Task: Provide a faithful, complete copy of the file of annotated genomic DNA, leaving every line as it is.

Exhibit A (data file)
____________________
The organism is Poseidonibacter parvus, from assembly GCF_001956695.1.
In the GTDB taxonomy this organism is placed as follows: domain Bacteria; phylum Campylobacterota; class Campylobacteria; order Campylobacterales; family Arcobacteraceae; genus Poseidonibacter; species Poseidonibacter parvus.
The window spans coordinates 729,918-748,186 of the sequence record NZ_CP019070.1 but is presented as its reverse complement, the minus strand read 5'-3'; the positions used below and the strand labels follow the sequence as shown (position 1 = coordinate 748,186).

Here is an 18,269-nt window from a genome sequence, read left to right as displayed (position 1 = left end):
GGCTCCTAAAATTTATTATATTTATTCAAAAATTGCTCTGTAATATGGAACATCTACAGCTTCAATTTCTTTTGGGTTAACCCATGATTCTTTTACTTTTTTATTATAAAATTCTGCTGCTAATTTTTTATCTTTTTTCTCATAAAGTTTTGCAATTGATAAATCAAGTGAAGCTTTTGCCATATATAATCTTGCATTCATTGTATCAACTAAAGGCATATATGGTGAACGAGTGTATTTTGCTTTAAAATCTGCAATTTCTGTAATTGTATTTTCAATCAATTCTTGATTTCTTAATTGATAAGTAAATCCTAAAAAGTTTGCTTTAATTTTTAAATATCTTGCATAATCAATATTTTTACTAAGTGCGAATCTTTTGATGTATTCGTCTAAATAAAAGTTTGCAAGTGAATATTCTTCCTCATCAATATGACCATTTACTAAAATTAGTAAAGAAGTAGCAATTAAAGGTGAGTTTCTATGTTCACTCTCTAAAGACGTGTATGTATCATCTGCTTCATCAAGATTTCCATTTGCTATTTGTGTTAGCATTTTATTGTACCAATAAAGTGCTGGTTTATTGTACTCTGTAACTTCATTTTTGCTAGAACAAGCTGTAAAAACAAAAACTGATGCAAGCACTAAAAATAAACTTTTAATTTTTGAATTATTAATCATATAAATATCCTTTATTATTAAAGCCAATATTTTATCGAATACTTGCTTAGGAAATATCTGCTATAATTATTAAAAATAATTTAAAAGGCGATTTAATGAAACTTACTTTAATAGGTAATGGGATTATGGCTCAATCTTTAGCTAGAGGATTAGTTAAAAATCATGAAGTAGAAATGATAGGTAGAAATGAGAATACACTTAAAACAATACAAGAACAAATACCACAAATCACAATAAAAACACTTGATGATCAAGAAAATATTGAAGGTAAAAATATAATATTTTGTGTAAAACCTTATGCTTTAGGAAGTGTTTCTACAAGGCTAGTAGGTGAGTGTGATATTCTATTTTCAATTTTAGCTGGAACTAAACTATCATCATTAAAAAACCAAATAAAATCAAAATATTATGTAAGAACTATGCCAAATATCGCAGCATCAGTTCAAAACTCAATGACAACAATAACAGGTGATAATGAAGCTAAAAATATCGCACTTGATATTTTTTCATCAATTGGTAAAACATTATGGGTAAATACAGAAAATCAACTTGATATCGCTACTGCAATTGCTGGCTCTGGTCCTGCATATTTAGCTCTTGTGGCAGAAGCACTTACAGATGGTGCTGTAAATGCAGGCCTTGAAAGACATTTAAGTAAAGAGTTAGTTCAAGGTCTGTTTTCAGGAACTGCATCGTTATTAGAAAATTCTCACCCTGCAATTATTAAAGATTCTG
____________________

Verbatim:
The organism is Poseidonibacter parvus, from assembly GCF_001956695.1.
In the GTDB taxonomy this organism is placed as follows: domain Bacteria; phylum Campylobacterota; class Campylobacteria; order Campylobacterales; family Arcobacteraceae; genus Poseidonibacter; species Poseidonibacter parvus.
The window spans coordinates 729,918-748,186 of the sequence record NZ_CP019070.1 but is presented as its reverse complement, the minus strand read 5'-3'; the positions used below and the strand labels follow the sequence as shown (position 1 = coordinate 748,186).

Here is an 18,269-nt window from a genome sequence, read left to right as displayed (position 1 = left end):
GGCTCCTAAAATTTATTATATTTATTCAAAAATTGCTCTGTAATATGGAACATCTACAGCTTCAATTTCTTTTGGGTTAACCCATGATTCTTTTACTTTTTTATTATAAAATTCTGCTGCTAATTTTTTATCTTTTTTCTCATAAAGTTTTGCAATTGATAAATCAAGTGAAGCTTTTGCCATATATAATCTTGCATTCATTGTATCAACTAAAGGCATATATGGTGAACGAGTGTATTTTGCTTTAAAATCTGCAATTTCTGTAATTGTATTTTCAATCAATTCTTGATTTCTTAATTGATAAGTAAATCCTAAAAAGTTTGCTTTAATTTTTAAATATCTTGCATAATCAATATTTTTACTAAGTGCGAATCTTTTGATGTATTCGTCTAAATAAAAGTTTGCAAGTGAATATTCTTCCTCATCAATATGACCATTTACTAAAATTAGTAAAGAAGTAGCAATTAAAGGTGAGTTTCTATGTTCACTCTCTAAAGACGTGTATGTATCATCTGCTTCATCAAGATTTCCATTTGCTATTTGTGTTAGCATTTTATTGTACCAATAAAGTGCTGGTTTATTGTACTCTGTAACTTCATTTTTGCTAGAACAAGCTGTAAAAACAAAAACTGATGCAAGCACTAAAAATAAACTTTTAATTTTTGAATTATTAATCATATAAATATCCTTTATTATTAAAGCCAATATTTTATCGAATACTTGCTTAGGAAATATCTGCTATAATTATTAAAAATAATTTAAAAGGCGATTTAATGAAACTTACTTTAATAGGTAATGGGATTATGGCTCAATCTTTAGCTAGAGGATTAGTTAAAAATCATGAAGTAGAAATGATAGGTAGAAATGAGAATACACTTAAAACAATACAAGAACAAATACCACAAATCACAATAAAAACACTTGATGATCAAGAAAATATTGAAGGTAAAAATATAATATTTTGTGTAAAACCTTATGCTTTAGGAAGTGTTTCTACAAGGCTAGTAGGTGAGTGTGATATTCTATTTTCAATTTTAGCTGGAACTAAACTATCATCATTAAAAAACCAAATAAAATCAAAATATTATGTAAGAACTATGCCAAATATCGCAGCATCAGTTCAAAACTCAATGACAACAATAACAGGTGATAATGAAGCTAAAAATATCGCACTTGATATTTTTTCATCAATTGGTAAAACATTATGGGTAAATACAGAAAATCAACTTGATATCGCTACTGCAATTGCTGGCTCTGGTCCTGCATATTTAGCTCTTGTGGCAGAAGCACTTACAGATGGTGCTGTAAATGCAGGCCTTGAAAGACATTTAAGTAAAGAGTTAGTTCAAGGTCTGTTTTCAGGAACTGCATCGTTATTAGAAAATTCTCACCCTGCAATTATTAAAGATTCTG